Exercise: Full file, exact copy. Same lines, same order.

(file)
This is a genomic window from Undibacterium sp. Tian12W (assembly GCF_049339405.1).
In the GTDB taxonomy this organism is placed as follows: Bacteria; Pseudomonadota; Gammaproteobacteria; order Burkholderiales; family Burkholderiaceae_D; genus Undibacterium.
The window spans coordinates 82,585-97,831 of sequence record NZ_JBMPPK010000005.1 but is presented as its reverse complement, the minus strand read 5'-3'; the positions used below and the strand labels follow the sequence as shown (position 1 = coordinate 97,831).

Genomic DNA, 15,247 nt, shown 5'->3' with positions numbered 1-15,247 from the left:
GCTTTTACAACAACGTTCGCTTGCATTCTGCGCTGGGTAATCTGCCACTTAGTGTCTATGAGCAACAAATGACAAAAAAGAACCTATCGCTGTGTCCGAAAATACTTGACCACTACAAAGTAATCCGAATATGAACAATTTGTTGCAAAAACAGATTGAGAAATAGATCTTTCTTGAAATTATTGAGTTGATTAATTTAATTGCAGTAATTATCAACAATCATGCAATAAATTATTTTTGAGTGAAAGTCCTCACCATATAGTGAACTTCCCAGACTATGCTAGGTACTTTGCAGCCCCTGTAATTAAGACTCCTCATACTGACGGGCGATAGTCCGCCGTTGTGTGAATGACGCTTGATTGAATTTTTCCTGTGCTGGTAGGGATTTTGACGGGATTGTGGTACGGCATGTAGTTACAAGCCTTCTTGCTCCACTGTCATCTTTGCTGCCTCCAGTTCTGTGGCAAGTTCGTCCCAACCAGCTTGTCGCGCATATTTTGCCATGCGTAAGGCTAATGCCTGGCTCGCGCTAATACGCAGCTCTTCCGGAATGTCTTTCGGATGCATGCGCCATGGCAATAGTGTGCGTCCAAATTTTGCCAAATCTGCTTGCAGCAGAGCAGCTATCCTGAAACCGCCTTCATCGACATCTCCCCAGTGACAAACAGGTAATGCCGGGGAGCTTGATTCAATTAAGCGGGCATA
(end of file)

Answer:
This is a genomic window from Undibacterium sp. Tian12W (assembly GCF_049339405.1).
In the GTDB taxonomy this organism is placed as follows: Bacteria; Pseudomonadota; Gammaproteobacteria; order Burkholderiales; family Burkholderiaceae_D; genus Undibacterium.
The window spans coordinates 82,585-97,831 of sequence record NZ_JBMPPK010000005.1 but is presented as its reverse complement, the minus strand read 5'-3'; the positions used below and the strand labels follow the sequence as shown (position 1 = coordinate 97,831).

Genomic DNA, 15,247 nt, shown 5'->3' with positions numbered 1-15,247 from the left:
GCTTTTACAACAACGTTCGCTTGCATTCTGCGCTGGGTAATCTGCCACTTAGTGTCTATGAGCAACAAATGACAAAAAAGAACCTATCGCTGTGTCCGAAAATACTTGACCACTACAAAGTAATCCGAATATGAACAATTTGTTGCAAAAACAGATTGAGAAATAGATCTTTCTTGAAATTATTGAGTTGATTAATTTAATTGCAGTAATTATCAACAATCATGCAATAAATTATTTTTGAGTGAAAGTCCTCACCATATAGTGAACTTCCCAGACTATGCTAGGTACTTTGCAGCCCCTGTAATTAAGACTCCTCATACTGACGGGCGATAGTCCGCCGTTGTGTGAATGACGCTTGATTGAATTTTTCCTGTGCTGGTAGGGATTTTGACGGGATTGTGGTACGGCATGTAGTTACAAGCCTTCTTGCTCCACTGTCATCTTTGCTGCCTCCAGTTCTGTGGCAAGTTCGTCCCAACCAGCTTGTCGCGCATATTTTGCCATGCGTAAGGCTAATGCCTGGCTCGCGCTAATACGCAGCTCTTCCGGAATGTCTTTCGGATGCATGCGCCATGGCAATAGTGTGCGTCCAAATTTTGCCAAATCTGCTTGCAGCAGAGCAGCTATCCTGAAACCGCCTTCATCGACATCTCCCCAGTGACAAACAGGTAATGCCGGGGAGCTTGATTCAATTAAGCGGGCATA